I believe this was Shawn's last Magic design. He has since moved on to design games elsewhere. Shawn will be missed. I first got to see Shawn's design in the second Great Designer Search, and I was always amazed at his ability to find creative solutions to the problems presented. He and I co-led Kaladesh design, and I was very happy with what we were able to make. Shawn also led Magic Origins and Hour of Devastation as well as creating and leading the designs for both Conspiracy sets. I wish Shawn the best of luck in his future endeavors.
Cynthia was the creative liaison to the Rivals of Ixalan team. I've had the pleasure to work alongside Cynthia on a few sets you all haven't seen yet, and she is truly a delight to work with. A former Magic illustrator, Cynthia joined R&D as an art director and has been doing amazing work. I can't wait for you to see what she and her stable of artists were able to do visually with Rivals of Ixalan.
Eli is the current rules manager. He and I have been interacting a lot lately, as he's been helping me with my Un-rules manager duties. Eli has a great head for details, as any rules manager must, and is able to apply those skills well to design. He loves to look at how things are created, dissect them, and find other cool ways to put them back together. His knowledge of the rules also lets him go down paths that other designers are afraid to travel.
Like Ben, Yoni has shown both design and development chops. He was on the design teams for Amonkhet and Ixalan and the development teams for Battle for Zendikar, Conspiracy: Take the Crown, Commander (2016 Edition), Aether Revolt, Modern Masters 2017 Edition, and Ixalan, and was the lead developer of Explorers of Ixalan. Yoni has a very interesting way of looking at cards and always asks questions that no one else is asking. I found having Yoni on the design teams I ran very useful, and I know Ben felt the same.
I'm going to start my story by showing you my preview card. It makes use of the new ascend mechanic.
I wanted to show you the preview card first because I want to tell you a story about the first time I saw the mechanic. Remember, due to the nature of this set, it was the first design team I hadn't been on in many years. I saw the mechanic for the first time right before doing a check-in with Ben. He and I would meet up every few weeks to talk through the set, and I would read the file before our meet-up. So what was my first reaction upon seeing ascend?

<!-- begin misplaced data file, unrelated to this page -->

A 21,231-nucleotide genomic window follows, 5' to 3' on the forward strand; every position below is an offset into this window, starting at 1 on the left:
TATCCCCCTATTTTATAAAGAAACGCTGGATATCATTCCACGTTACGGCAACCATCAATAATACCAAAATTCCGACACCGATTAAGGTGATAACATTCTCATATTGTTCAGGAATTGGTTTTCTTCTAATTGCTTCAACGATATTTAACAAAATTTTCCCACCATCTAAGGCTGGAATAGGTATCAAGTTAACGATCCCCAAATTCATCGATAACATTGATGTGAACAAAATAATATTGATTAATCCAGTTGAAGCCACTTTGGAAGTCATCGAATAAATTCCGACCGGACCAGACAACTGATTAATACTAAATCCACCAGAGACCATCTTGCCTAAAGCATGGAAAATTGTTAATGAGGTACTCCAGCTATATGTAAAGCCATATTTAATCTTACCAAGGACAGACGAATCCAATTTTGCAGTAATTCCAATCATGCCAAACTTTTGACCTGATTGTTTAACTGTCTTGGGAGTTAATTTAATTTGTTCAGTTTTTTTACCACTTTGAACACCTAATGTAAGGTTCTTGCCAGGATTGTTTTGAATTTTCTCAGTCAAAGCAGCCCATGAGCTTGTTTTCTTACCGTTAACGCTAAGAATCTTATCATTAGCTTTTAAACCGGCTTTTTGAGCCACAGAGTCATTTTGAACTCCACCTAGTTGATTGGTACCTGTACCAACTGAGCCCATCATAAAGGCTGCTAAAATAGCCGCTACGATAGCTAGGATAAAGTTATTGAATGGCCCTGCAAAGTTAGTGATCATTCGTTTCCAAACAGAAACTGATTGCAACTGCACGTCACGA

I screamed "Hercules!"
Probably not the response most of you had. You see, during Theros design, we designed the following card:
Legendary Creature – Human God
CARDNAME cannot attack or block unless you control twelve permanents.
I was a huge fan of this card and handed it off in the design file. It didn't make it to print.
So when I saw it was the mechanic of Rivals of Ixalan, I was excited, as I really liked how Hercules played. Interestingly, there is no actual connection between Hercules and the ascend mechanic. There was no overlap between the two design teams. Parallel design is quite common, though. In fact, there are numerous examples of two different people designing the exact same card during the same homework assignment, as well as identical cards being designed years apart. (Kelly Digges once wrote an article that talked about designing Bestial Menace, a card that I'd been trying to get into a set for years.) The Rivals of Ixalan team ended up with ascend by trying to design a top-down mechanic to capture the feel of the factions fighting over the city. They played around with an edge-like mechanic (a game element players fight over to gain an advantage, like monarch from Conspiracy: Take the Crown), but ended up with ascend playing into the idea that you win a fight like that through sheer numbers.
The thing I always like to look at when an old mechanic finally makes it into a set is what went differently that time. Why did ascend make it when Hercules did not? The answer is threefold. One, the number was different. We were tied to twelve because we wanted a flavorful tie to the twelve labors of Hercules. It turns out twelve is just a little bit too high. The Rivals of Ixalan team played around with different numbers, and ten is the sweet spot.
Two, they were making a whole mechanic and we were just making one card. Having to count permanents is a major commitment. The bar for one card doing something is simply higher. Rivals of Ixalan was only adding one new mechanic, so it was allowed to eat up more "you have to pay attention to this thing" space.
Three, and this one's a little subtler, was the execution of how it worked. Ascend is what R&D calls a threshold mechanic. It cares about whether a certain condition is met, and if it is, the card gets upgraded in some way. Traditionally, threshold mechanics are what we call on-off. If you meet the condition, they are on, and if you don't, they are off. This means that if you change the game in some way that changes the status, the threshold mechanic can turn off. Now, many threshold mechanics—like threshold itself or delirium—are hard to turn off. The game doesn't interact all that much with the graveyard, so once you reach those thresholds, they tend to stay.